From alternative structural material to hanging gardens, there are lots of different ways to go green with your walls. There are many ways to make sustainable materials work to your advantage, as this project by students at the Rural Studio illustrates. They used tires filled with soil, then covered them in stucco to create the base of this beautiful chapel in Sawyerville, Alabama.
Here are some other examples of alternative materials or sustainable wall coverings.
Joy Charbonneau‘s Desert Dwelling employs rocks found around the site to create the gabion walls of her shelter in the Arizona desert. Charbonnaeu uses the gabion walls to create a fluid connection between outdoor and indoor space.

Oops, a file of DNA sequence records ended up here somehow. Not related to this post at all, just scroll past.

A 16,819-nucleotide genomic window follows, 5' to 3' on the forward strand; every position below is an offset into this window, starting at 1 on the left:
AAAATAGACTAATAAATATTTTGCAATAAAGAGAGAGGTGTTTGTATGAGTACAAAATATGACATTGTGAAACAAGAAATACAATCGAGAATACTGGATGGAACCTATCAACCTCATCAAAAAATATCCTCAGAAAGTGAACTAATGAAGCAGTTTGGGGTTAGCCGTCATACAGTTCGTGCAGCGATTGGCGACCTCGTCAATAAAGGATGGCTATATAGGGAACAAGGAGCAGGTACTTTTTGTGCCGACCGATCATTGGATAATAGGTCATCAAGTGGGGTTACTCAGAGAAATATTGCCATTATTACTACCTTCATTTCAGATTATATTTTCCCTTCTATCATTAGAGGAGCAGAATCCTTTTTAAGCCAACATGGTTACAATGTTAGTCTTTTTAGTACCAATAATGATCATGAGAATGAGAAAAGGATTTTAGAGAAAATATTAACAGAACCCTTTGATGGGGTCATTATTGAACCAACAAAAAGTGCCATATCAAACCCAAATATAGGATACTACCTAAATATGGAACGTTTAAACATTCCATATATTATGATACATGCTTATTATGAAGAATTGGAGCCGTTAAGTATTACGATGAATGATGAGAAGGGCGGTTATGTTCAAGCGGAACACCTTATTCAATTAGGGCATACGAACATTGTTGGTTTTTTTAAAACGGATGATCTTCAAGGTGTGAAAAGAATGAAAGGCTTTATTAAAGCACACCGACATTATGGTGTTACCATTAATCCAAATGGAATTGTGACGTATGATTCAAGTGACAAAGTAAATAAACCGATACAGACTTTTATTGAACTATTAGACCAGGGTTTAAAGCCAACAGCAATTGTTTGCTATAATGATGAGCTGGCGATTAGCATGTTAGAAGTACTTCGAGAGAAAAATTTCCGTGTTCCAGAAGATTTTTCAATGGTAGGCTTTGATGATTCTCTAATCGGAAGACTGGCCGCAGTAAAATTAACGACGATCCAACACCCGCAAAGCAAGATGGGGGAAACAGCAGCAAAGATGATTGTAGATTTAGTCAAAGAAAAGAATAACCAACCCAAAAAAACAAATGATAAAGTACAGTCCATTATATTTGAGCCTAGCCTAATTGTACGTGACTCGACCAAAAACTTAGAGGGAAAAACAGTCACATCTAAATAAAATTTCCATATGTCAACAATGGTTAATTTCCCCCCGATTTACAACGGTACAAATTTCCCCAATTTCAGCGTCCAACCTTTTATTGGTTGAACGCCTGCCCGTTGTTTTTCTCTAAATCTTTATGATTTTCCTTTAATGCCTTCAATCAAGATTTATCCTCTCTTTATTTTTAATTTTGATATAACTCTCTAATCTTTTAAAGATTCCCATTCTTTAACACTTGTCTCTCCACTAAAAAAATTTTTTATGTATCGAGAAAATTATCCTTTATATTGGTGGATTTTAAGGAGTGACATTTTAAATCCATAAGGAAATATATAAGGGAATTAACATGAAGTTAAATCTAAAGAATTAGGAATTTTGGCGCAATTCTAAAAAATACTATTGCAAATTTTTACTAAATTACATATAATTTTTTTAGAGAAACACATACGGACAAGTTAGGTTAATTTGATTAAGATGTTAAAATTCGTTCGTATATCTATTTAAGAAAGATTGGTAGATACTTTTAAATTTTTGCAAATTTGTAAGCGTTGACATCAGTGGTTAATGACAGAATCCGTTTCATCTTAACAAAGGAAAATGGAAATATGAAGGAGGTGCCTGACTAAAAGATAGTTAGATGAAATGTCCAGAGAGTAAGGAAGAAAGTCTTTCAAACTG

Nader Kahlili uses sandbags and barbed wire to create his “superadobe” structures, which he insists are disaster-resistant, cheaply and quickly built, and very adaptable in all sort of climates.
Rural Studio‘s Corrugated Cardboard Pod was originally built as an experiment to see if corrugated cardboard bales would hold up as a structural material and they were very successful.
Eco-Tec’s Ecoparque El Zamoraro is the first house in the world made with PET bottles without using cement in the walls.
Maruja Fuentes’s wall tiles, made from all recycled material, are an easy way to install a living wall in your home, allowing you to customize how they look and the pattern they create.
Solar Ivy is a great alternative to full photovoltaic panels that are fully customizable to your needs and can be placed nearly anywhere.